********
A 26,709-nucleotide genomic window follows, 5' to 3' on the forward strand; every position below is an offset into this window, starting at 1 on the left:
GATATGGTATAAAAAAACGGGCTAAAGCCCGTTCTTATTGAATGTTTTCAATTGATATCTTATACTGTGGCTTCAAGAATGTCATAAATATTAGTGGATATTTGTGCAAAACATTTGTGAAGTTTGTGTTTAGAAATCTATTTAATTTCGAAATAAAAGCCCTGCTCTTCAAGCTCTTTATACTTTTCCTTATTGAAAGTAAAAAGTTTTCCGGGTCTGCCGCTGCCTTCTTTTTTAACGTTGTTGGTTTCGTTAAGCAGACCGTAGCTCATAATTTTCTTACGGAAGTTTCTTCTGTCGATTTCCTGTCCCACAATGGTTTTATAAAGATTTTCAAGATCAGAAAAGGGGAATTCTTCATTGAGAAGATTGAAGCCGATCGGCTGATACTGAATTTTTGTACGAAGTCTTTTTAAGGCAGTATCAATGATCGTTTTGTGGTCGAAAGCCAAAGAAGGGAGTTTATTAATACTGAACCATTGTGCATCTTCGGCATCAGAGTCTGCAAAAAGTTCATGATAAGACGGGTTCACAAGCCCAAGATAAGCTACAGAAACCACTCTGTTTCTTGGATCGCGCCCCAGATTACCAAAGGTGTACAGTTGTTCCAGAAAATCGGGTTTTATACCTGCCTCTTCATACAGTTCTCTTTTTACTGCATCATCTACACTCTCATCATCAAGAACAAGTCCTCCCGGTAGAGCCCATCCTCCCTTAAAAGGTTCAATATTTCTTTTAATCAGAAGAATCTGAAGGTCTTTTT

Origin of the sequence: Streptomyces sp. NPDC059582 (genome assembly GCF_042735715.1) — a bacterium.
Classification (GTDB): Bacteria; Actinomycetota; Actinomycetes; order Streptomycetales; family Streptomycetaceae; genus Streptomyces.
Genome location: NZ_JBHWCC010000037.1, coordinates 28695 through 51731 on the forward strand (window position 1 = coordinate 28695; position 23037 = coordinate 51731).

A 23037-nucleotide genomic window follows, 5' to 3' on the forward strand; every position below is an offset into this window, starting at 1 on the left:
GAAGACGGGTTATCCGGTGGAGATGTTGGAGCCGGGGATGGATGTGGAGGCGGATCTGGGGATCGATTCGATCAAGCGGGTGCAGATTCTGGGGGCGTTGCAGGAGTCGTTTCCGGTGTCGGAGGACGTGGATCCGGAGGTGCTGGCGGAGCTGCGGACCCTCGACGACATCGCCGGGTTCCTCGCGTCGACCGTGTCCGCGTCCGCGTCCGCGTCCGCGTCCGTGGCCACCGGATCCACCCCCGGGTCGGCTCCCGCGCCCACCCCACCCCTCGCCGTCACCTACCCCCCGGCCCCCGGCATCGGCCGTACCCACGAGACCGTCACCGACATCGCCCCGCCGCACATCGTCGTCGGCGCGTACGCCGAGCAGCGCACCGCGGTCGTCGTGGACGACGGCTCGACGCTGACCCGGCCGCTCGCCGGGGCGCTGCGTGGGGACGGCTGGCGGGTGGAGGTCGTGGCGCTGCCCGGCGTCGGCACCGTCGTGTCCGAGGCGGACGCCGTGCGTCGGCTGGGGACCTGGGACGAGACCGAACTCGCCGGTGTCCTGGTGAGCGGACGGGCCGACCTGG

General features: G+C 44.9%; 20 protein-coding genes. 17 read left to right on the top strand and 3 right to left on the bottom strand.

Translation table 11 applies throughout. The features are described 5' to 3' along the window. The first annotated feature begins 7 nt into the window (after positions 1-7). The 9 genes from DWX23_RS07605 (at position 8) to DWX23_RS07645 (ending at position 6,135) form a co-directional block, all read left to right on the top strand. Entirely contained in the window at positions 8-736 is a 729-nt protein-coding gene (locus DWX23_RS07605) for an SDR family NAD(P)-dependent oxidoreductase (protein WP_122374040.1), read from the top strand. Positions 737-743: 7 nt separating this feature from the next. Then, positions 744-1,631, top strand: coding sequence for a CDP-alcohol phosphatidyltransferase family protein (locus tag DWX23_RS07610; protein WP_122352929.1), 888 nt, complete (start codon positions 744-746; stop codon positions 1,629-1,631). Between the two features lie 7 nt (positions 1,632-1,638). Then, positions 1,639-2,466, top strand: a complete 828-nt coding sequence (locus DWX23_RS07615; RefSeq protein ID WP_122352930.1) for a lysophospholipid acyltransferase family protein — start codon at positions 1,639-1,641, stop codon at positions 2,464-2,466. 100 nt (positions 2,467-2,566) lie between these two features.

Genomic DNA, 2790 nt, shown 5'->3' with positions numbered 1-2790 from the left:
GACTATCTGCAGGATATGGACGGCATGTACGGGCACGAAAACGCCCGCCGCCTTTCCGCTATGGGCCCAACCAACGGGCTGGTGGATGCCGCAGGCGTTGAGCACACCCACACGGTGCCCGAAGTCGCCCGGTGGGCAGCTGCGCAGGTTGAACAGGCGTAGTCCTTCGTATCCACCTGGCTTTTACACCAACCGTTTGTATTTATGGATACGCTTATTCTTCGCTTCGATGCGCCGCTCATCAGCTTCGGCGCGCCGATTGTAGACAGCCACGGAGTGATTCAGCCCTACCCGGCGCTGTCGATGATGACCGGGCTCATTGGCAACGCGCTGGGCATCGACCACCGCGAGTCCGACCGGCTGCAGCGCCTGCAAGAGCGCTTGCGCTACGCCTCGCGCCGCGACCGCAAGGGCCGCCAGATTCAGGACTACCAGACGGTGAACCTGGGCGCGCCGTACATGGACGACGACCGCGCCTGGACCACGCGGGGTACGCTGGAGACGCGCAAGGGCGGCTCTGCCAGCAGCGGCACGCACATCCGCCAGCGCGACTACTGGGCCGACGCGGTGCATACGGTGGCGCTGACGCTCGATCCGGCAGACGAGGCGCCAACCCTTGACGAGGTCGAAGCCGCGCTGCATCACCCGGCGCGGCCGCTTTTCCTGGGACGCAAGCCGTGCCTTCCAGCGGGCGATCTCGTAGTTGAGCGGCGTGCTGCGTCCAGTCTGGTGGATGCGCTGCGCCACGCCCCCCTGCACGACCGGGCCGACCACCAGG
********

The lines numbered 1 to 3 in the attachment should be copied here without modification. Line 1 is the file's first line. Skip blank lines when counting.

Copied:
A 26,709-nucleotide genomic window follows, 5' to 3' on the forward strand; every position below is an offset into this window, starting at 1 on the left:
GATATGGTATAAAAAAACGGGCTAAAGCCCGTTCTTATTGAATGTTTTCAATTGATATCTTATACTGTGGCTTCAAGAATGTCATAAATATTAGTGGATATTTGTGCAAAACATTTGTGAAGTTTGTGTTTAGAAATCTATTTAATTTCGAAATAAAAGCCCTGCTCTTCAAGCTCTTTATACTTTTCCTTATTGAAAGTAAAAAGTTTTCCGGGTCTGCCGCTGCCTTCTTTTTTAACGTTGTTGGTTTCGTTAAGCAGACCGTAGCTCATAATTTTCTTACGGAAGTTTCTTCTGTCGATTTCCTGTCCCACAATGGTTTTATAAAGATTTTCAAGATCAGAAAAGGGGAATTCTTCATTGAGAAGATTGAAGCCGATCGGCTGATACTGAATTTTTGTACGAAGTCTTTTTAAGGCAGTATCAATGATCGTTTTGTGGTCGAAAGCCAAAGAAGGGAGTTTATTAATACTGAACCATTGTGCATCTTCGGCATCAGAGTCTGCAAAAAGTTCATGATAAGACGGGTTCACAAGCCCAAGATAAGCTACAGAAACCACTCTGTTTCTTGGATCGCGCCCCAGATTACCAAAGGTGTACAGTTGTTCCAGAAAATCGGGTTTTATACCTGCCTCTTCATACAGTTCTCTTTTTACTGCATCATCTACACTCTCATCATCAAGAACAAGTCCTCCCGGTAGAGCCCATCCTCCCTTAAAAGGTTCAATATTTCTTTTAATCAGAAGAATCTGAAGGTCTTTTT

Origin of the sequence: Streptomyces sp. NPDC059582 (genome assembly GCF_042735715.1) — a bacterium.